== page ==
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Reps Order Probe Of FG’s Abandoned N97bn Cancer Centre

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The House of Representatives has resolved to investigate the National Cancer Control Plan established by the regime of the President, Major General Muhammadu Buhari, to determine why fewer Nigerians with cancer cannot access treatment at the special centers.

The House particularly mandated its committees on Health Institutions and Health Care Services to “investigate the Federal Government’s implementation of the National Cancer Control Plan 2018-2022 to ensure its implementation.”

The committees are also to “ascertain the status of all radiotherapy cancer treatment centers in the country to come up with a workable plan to subsidize treatment for cancer patients.”

These resolutions were sequel to the unanimous adoption of a motion moved at the plenary on Wednesday, which was titled, ‘Call for Federal Government’s Intervention in Cancer Treatment in Nigeria’.

A member of the House, Olusegun Odebunmi, while moving the motion, recalled that the President had on December 29, 2017, signed the bill for the establishment of the National Institute for Cancer Research and Treatment of Cancer Patients in Nigeria.

Odebunmi also recalled that in 2018, the Federal Government launched the National Cancer Control Plan, which was to be implemented between January 2018 and December 2022, and with a proposed budget estimate of N97,321,725,422.53.

The lawmaker noted that both the federal and state governments were required to provide 75 percent of the funding to implement the plan, while donors and development partners would bridge the gap with 25 percent.

He said, “The House is worried that in 2018 alone, Nigeria recorded an estimated 116,000 new cancer cases with 41,000 mortalities and since then, the mortality rate keeps increasing, with breast and cervical cancer being the major causes of the mortality cases.

“The House is also worried that despite the increasing rate of new cases, only four out of the eight treatment centers in the country are functional.

“The House is concerned that Nigerians barely have access to cancer specialists for proper diagnosis and adequate treatment.

“The House is also concerned that for a cancer patient to go through a complete session of radiotherapy, an approximated amount of N750,000 is needed, an amount Nigerians suffering from the ailment cannot afford.”

 

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BIG STORY

UK Imposes Travel Restrictions On Six African Countries As New COVID-19 Variant Emerges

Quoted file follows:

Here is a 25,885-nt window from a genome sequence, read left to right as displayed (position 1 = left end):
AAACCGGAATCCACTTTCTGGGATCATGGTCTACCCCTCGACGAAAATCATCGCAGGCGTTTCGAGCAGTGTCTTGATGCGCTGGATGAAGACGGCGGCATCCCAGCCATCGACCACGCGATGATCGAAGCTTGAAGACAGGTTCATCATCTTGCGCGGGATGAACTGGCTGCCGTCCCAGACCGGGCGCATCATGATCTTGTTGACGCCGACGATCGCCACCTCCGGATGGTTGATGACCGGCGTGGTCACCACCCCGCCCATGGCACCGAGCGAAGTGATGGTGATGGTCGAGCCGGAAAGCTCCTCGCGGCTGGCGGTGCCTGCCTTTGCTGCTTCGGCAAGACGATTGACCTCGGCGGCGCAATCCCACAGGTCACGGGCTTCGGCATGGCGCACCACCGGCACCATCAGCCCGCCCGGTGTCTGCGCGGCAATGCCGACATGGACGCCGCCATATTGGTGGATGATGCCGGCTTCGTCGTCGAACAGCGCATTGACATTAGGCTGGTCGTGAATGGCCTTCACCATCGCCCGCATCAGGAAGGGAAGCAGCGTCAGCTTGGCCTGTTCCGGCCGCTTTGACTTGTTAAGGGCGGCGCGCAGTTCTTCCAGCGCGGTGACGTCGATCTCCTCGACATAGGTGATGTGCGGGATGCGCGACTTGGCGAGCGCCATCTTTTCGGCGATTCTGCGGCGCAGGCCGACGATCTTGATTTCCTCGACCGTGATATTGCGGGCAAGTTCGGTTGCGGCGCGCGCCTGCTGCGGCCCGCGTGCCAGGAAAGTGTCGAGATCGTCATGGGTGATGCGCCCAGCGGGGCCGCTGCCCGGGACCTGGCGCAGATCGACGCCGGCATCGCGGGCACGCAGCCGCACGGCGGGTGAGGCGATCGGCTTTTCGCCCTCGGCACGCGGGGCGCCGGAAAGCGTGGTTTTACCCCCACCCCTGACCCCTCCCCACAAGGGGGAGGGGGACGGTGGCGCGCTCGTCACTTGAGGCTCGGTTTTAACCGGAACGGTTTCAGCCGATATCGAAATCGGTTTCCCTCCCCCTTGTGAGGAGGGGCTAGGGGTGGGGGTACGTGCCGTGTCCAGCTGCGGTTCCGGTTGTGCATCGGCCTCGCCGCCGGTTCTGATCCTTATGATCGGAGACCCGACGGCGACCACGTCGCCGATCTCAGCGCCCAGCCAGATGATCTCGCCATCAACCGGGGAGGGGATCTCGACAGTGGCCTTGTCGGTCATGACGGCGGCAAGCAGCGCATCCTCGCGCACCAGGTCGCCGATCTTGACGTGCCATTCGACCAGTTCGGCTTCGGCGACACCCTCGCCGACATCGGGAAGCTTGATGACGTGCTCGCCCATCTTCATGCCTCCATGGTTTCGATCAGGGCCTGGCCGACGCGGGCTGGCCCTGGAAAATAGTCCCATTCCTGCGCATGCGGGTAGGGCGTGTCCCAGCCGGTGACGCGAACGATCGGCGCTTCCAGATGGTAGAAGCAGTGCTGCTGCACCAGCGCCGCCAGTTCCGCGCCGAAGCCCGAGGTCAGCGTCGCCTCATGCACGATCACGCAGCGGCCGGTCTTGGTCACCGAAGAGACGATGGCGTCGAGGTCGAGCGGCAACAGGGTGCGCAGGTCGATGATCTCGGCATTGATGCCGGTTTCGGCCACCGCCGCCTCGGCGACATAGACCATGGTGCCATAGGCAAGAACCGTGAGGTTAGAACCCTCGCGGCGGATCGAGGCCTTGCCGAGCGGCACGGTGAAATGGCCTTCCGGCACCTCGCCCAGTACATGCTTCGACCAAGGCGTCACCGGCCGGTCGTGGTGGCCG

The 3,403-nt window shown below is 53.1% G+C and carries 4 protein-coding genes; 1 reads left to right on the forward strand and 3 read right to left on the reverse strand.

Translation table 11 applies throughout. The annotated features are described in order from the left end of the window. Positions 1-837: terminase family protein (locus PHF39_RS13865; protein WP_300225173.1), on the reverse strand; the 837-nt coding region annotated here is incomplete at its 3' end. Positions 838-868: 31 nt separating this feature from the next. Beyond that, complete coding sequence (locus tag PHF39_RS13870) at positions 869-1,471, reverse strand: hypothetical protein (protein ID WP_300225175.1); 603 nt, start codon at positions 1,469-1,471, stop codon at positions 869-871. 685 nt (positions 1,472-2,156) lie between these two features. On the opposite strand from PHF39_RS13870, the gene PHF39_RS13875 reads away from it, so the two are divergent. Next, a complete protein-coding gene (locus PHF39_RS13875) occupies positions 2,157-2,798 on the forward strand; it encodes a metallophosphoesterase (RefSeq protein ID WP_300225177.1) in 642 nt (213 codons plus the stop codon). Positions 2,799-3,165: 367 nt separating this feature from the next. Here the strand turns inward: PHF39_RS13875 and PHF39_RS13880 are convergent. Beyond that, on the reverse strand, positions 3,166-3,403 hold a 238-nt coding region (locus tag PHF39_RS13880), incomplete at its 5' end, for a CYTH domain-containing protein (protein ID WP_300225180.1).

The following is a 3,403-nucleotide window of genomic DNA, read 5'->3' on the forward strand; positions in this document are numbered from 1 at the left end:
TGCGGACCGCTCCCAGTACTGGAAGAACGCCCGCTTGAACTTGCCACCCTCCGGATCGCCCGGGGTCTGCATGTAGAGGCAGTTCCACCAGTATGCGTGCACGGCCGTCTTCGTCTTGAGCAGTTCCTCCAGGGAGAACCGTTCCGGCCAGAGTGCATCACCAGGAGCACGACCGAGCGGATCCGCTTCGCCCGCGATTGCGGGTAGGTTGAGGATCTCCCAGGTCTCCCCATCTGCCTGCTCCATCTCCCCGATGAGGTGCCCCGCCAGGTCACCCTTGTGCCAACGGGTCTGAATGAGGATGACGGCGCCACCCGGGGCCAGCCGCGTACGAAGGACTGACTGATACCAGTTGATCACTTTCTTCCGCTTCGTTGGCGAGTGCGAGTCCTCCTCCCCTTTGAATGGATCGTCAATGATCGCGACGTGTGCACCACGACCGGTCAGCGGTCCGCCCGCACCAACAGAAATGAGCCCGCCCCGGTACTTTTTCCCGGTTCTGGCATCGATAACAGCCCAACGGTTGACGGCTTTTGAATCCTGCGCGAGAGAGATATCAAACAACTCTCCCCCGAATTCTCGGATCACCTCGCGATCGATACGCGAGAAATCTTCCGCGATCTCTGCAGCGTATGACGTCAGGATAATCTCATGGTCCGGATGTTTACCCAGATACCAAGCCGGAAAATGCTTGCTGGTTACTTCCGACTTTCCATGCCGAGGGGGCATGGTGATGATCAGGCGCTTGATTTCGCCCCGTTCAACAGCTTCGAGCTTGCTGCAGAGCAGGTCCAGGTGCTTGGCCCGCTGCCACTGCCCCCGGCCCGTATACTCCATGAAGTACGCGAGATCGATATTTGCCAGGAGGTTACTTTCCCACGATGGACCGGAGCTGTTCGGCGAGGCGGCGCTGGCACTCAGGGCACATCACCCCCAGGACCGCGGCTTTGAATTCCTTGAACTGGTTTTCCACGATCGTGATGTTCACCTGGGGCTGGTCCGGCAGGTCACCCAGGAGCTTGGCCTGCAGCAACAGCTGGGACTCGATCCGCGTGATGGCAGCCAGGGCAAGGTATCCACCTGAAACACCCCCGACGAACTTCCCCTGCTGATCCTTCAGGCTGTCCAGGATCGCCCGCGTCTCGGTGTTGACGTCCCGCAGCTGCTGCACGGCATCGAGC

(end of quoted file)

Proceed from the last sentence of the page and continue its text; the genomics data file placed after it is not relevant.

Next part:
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The UK government has imposed temporary travel restrictions on six African countries following the emergence of a new COVID-19 variant in South Africa.

A new variant of the coronavirus, B.1.1.529, was discovered in South Africa three days ago and 59 cases have been confirmed in South Africa, Hong Kong, and Botswana.

Although the variant is yet to be detected in the UK, it has gone ahead to announce that travelers from South Africa, Namibia, Zimbabwe, Botswana, Lesotho, and Eswatini, will not be allowed into their shores from 12:00 GMT Friday (1 p.m. Nigerian time).

According to Sajid Javid, the UK health secretary, “the UK Health Security Agency is investigating a new variant. More data is needed but we’re taking precautions now.”

“From noon tomorrow, November 26, six African countries will be added to the red list, flights will be temporarily banned, and UK travellers must quarantine.”

Experts have said that the B.1.1.529 variant could be the most lethal and worrying yet. This is because of its “awful spike mutation profile”, which scientists fear could help it evade immunity. Early reports suggest it is capable of reducing vaccine efficiency to just 30 percent.

“The first indications we have of this variant are that it may be more transmissible than the Delta variant and that the vaccines we currently have may be less effective,” Mr Javid said.

According to him, British scientists are “very concerned” by this variant.

“We will ask anyone arriving from these countries from 4 a.m. on Sunday to quarantine themselves in hotels,” Mr Javid said, adding that those arriving before that date will have to self-isolate and do two PCR tests on the second and eighth day of their confinement.

“And if someone has arrived from these countries in the last ten days, we will ask them to do PCR tests,” he added.

The WHO will hold a special meeting following the emergence of this new variant.

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Chidinma Sold Ataga’s Laptop To Me For N495,000 —– Computer Village Businessman

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A businessman, Mr Ifeoluwa Oluwo, has narrated how the laptop of the murdered Chief Executive Officer of Super TV, Michael Ataga, was sold to him for N495,000 by Chidinma Ojukwu two days after Ataga’s body was found.

Chidinma, a 300-level Mass Communication student of the University of Lagos, was accused of killing Ataga.

The undergraduate and two others, Adedapo Quadri and Chioma Egbuchu, are undergoing trial before Justice Yetunde Adesanya of the Lagos State High Court sitting at the Tafawa Balewa Square, Lagos State.

At the resumed hearing on Thursday, Oluwo, the third prosecution witness, was led in evidence by the Lagos State prosecuting counsel, Mr Yusuf Sule.

Oluwo said he sells phones, laptops, and accessories at Computer Village, Ikeja, Lagos, and has been in the business for five years.